It is unclear how IBM made the decisions that it did. Perhaps it believed it could maintain the game console and embedded PowerPC business longer. Perhaps it thought the Unix market would not implode as it did. No one saw the Great Recession coming–well, honestly, we all must have suspected the punch bowl would be removed from the party at some point–or at least pretended they didn’t see it. But the data was always there: Intel was being aggressive, ARM was being aggressive, and Power, like MIPS and Sparc and Itanium, would be caught in the crossfire. But given IBM’s brilliance in chip research and development and its deep pockets and its steady System z mainframe and growing Power Systems business, IBM must have thought it could skate by. But IBM really needed to take the ARM approach and open up Power a long time ago. Kudos to Big Blue for creating the OpenPower Foundation and doing it, but if this had happened many years ago, then AMD might have licensed Power instead of ARM and GlobalFoundries might be already making Power processors at a time when IBM could not afford it.
Having said all of that, and yes it is frustrating for all of us as well as IBM, the fact that IBM is paying GlobalFoundries $1.5 billion to take over its foundries and to become its sole supplier of Power and mainframe processors for the next decade is better than the alternative, which is that IBM shuts down the fabs entirely or never progresses beyond the 22 nanometer node in process technologies. That is precisely where the Itanium chip is today: stuck at 32 nanometers with everyone already knowing it is dead but neither HP nor Intel ever admitting it.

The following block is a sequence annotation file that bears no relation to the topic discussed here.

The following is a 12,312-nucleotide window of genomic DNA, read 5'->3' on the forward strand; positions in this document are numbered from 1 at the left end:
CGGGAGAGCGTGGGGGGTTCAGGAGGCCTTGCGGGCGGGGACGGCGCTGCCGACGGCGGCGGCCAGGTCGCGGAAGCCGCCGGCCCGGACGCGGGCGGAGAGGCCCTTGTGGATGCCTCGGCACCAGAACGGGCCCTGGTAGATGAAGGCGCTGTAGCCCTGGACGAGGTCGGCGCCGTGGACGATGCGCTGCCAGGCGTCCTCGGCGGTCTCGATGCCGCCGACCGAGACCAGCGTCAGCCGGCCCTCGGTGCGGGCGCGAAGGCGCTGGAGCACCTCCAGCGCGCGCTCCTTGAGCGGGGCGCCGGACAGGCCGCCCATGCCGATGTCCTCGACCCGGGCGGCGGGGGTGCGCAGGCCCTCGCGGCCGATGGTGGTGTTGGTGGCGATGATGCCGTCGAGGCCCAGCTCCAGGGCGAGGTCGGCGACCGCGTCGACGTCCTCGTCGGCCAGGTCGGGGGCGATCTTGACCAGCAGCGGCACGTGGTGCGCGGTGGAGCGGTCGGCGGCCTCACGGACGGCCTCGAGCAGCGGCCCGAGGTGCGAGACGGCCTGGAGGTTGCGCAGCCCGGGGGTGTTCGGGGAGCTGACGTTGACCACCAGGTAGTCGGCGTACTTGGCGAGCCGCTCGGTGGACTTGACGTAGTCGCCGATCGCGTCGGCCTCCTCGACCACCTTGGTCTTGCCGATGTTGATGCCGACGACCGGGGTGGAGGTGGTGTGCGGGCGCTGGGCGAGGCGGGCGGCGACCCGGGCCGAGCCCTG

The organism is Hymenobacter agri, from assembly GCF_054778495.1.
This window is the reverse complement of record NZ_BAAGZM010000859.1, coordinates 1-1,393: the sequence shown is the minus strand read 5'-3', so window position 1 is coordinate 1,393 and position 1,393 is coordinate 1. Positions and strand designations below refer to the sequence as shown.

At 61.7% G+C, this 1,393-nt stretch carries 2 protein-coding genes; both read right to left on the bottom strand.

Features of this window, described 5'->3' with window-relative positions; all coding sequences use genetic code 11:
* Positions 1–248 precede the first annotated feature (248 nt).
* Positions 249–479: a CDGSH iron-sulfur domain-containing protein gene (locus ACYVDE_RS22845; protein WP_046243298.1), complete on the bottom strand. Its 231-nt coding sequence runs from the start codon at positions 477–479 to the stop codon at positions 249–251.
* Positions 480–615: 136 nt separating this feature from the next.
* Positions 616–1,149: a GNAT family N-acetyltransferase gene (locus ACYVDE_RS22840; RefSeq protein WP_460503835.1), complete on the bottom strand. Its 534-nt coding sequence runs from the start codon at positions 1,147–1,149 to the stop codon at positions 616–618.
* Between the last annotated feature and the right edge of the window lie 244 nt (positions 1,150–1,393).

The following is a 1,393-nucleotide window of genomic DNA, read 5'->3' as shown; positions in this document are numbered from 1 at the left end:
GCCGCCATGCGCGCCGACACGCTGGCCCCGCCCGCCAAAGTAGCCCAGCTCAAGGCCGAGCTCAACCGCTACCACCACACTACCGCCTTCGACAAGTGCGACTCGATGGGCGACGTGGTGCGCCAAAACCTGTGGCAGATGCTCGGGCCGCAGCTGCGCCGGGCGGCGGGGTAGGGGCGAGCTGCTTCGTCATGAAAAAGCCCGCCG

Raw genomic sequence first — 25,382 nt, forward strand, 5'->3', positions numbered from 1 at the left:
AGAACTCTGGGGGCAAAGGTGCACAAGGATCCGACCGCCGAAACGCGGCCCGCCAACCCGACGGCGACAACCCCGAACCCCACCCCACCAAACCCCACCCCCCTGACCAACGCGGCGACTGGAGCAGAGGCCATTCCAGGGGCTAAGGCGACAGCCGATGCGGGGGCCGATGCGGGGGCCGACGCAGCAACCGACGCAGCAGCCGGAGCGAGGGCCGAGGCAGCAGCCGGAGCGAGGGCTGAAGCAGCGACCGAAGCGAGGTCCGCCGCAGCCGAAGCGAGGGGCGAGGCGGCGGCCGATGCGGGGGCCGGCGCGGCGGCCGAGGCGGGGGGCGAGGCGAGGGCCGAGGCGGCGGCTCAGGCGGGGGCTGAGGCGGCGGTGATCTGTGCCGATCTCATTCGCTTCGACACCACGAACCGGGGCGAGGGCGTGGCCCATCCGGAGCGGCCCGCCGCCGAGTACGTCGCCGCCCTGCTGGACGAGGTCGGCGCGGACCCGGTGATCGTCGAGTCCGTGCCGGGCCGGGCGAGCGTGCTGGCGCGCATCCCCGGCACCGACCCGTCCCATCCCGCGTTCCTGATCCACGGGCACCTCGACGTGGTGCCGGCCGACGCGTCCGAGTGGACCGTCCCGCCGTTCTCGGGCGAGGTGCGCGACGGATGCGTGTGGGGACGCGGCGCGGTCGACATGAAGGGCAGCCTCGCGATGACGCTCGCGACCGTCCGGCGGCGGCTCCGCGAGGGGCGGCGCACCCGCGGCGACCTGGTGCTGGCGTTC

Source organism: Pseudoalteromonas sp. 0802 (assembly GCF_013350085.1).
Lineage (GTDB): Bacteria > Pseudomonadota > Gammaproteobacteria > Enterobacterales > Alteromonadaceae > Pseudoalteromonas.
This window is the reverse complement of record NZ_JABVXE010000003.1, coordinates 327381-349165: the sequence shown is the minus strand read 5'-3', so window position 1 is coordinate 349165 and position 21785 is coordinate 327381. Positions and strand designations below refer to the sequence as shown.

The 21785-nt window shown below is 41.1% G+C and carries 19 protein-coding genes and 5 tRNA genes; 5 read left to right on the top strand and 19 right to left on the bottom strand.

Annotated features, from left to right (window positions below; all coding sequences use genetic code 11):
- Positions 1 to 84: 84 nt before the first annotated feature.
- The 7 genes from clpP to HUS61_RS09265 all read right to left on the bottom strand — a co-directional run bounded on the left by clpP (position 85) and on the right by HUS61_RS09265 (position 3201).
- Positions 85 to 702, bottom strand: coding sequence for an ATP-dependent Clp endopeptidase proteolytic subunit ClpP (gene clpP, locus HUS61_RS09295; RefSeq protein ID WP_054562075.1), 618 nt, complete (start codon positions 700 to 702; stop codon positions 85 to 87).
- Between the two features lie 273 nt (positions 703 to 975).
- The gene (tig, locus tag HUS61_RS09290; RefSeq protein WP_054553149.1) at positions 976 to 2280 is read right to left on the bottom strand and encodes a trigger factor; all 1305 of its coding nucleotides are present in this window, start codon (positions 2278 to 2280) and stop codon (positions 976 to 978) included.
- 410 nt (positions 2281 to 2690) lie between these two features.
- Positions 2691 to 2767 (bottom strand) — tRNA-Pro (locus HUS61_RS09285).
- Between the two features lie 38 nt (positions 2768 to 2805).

As it was explained to me last week by John Kelly, director of IBM Research, the two are committed to delivering chips based on 14 nanometer and then 10 nanometer processes. The 14 nanometer node will use a mix of IBM and GlobalFoundries technologies as the Power and z chips are migrated toward the bulk CMOS processes used by the merchant wafer baker (which used to be AMD’s foundry operations, you will remember). The 10 nanometer node will be based on GloFo processes entirely. So, that 14 nanometer node is an interim step, like IBM i 6.1.1.
IBM has contended for years that getting below 10 nanometers would be very difficult, and in a presentation a few years ago, Kelly explained that eventually each node would require an entirely different process, not just a tweak on an existing process. It cost IBM about $2.5 billion to get its East Fishkill factor up to speed with 22 nanometer technology, and each successive node costs a little more. With IBM so hell-bent on buying back shares, it simply cannot make the necessary investments to stay in this game. In fact, if IBM had not already allocated the money and if it was on bulk silicon, it would have ditched for a merchant fab many years ago. The inertia in this process, which is almost geologic, makes change very difficult. Such transitions will take many years.
If this were a normal Power roadmap, I would say that Power8+ would be a shrink to 14 nanometers and Power9 might be a move to 10 nanometers. But that might have been optimistic. Power5 was 130 nanometers, followed by a shrink to 90 nanometer with Power5+. The Power6 chip was etched in 65 nanometers, with yet another shrink, but IBM didn’t make the 45 nanometer shrink with Power6+, which was actually not publicly launched as Power6 at the time even though the design was tweaked a bit. Power7 came out on 45 nanometer processes, and three years later Power7+ came out with 32 nanometer processes. Power8 came in at 22 nanometers, and I happen to believe that IBM is having trouble getting high yields on the process because it has very low volumes making chips. This is a volume business not just because you need volumes to make revenues and profits, but because you need volumes to tune processes and improve them. All of the costs for this ramp to 22 nanometers were being born, more or less, by the Power Systems and System z divisions now. So not only does it take more time, but it eats into profits.